Spring signals new beginnings, making it the perfect time to honor Harvard Medical School’s graduating students who will be pursuing careers in primary care and family medicine. On April 22, 2016, graduating students, staff, and others affiliated with the Center for Primary Care gathered in Gordon Hall to celebrate their successes and toast the future.
Although the attendees all plan to continue along the path of primary care, they arrived at this decision in vastly different ways. Some, like Diana Wohler, had always envisioned themselves in the field. “I knew I wanted to do primary care, but I wasn’t sure what population I should serve,” she explained. “When I learned more about family medicine, I knew I had found my group of people.” Wohler, who will pursue her residency in family medicine at Brown University, said she was initially drawn to HMS because of its burgeoning primary care program. In fact, her HMS education has coincided with the Center’s growth: She has been part of the school’s Student Leadership Committee (SLC) for the past several years, seeing its membership rise and more than double during that time.
Yet other students had nearly passed on the opportunity to attend HMS. “I almost didn’t apply because I believed that HMS wasn’t primary care-friendly,” admitted Kate Majzoub Perez. After meeting with the Center’s co-directors, Russ Phillips, MD, and Andy Ellner, MD, however, she was impressed—and excited to get involved. Perez, who is headed to Seattle’s Swedish Medical Center for her residency, has co-led the SLC and credits the school’s primary care program with her success. “It’s been amazing to see the changes that have unfolded here over the last four years,” she said. “My involvement with the Center has defined my medical school experience, and I’m very grateful for it.”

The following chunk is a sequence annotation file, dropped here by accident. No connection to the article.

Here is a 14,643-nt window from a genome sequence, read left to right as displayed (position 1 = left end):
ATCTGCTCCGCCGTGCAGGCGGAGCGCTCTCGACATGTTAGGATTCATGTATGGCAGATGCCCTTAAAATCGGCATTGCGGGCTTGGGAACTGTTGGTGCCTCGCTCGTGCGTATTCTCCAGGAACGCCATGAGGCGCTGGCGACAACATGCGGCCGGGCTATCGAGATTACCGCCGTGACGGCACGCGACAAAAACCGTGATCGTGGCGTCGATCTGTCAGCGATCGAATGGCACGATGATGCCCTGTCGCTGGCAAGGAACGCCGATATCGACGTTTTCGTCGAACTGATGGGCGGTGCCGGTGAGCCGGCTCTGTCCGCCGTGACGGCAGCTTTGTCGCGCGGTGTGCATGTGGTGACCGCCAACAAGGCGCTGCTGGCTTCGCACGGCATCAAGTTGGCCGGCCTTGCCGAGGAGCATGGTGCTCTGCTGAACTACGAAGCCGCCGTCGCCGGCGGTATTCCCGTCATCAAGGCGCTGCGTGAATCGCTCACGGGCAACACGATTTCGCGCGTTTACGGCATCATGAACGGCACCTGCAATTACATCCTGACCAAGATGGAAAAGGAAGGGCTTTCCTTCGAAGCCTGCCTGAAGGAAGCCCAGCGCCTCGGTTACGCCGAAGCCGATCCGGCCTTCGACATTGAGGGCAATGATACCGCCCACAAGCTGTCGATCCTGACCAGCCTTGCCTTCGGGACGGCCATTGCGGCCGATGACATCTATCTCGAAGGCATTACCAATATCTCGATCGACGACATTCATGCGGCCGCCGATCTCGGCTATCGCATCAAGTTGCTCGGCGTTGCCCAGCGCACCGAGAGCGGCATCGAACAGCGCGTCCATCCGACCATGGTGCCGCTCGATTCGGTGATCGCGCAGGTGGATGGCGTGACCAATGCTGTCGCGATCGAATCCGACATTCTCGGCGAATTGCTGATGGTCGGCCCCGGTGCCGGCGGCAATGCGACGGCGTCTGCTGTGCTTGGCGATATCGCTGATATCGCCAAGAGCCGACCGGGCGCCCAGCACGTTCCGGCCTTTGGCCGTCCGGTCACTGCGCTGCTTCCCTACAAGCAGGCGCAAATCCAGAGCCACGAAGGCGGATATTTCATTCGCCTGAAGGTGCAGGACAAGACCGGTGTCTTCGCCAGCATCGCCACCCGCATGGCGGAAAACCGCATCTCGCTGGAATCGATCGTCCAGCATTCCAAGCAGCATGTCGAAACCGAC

Primary care wasn’t originally even a consideration for other students. “I didn’t have a strong interest in primary care until my third year,” said Brad Diephius, an MD/MBA candidate. It was then that a courtship in primary care got him excited about the field, culminating in a role on the SLC. He is now pursuing a career in primary care, beginning with a residency at Brigham and Women’s Hospital.
Primary Care: Past, Present, and Future
Such stories were heartening to guests at the event, including Richard Feinbloom, MD, former director of the School’s family medicine program and a key figure in establishing the field at HMS some fifty years ago. “I just stopped by to see what’s happening,” he joked. “But,” he added in all seriousness, “it’s really very impressive to see how far we’ve come.”
As the event wound down, Perez and her SLC co-leader, Lisa Rotenstein, presented two SLC awards for mentorship and appreciation to Dr. Phillips and to Eric Fillinger, the Center’s program coordinator for education. The awards recognize faculty members who go above and beyond in supporting students involved in primary care. In turn, Dr. Ellner thanked the SLC and graduating students. “It’s a great privilege for us to interact with students and empower them,” he said. “This is a celebration, not an end to our relationship, which we hope will only deepen over time.”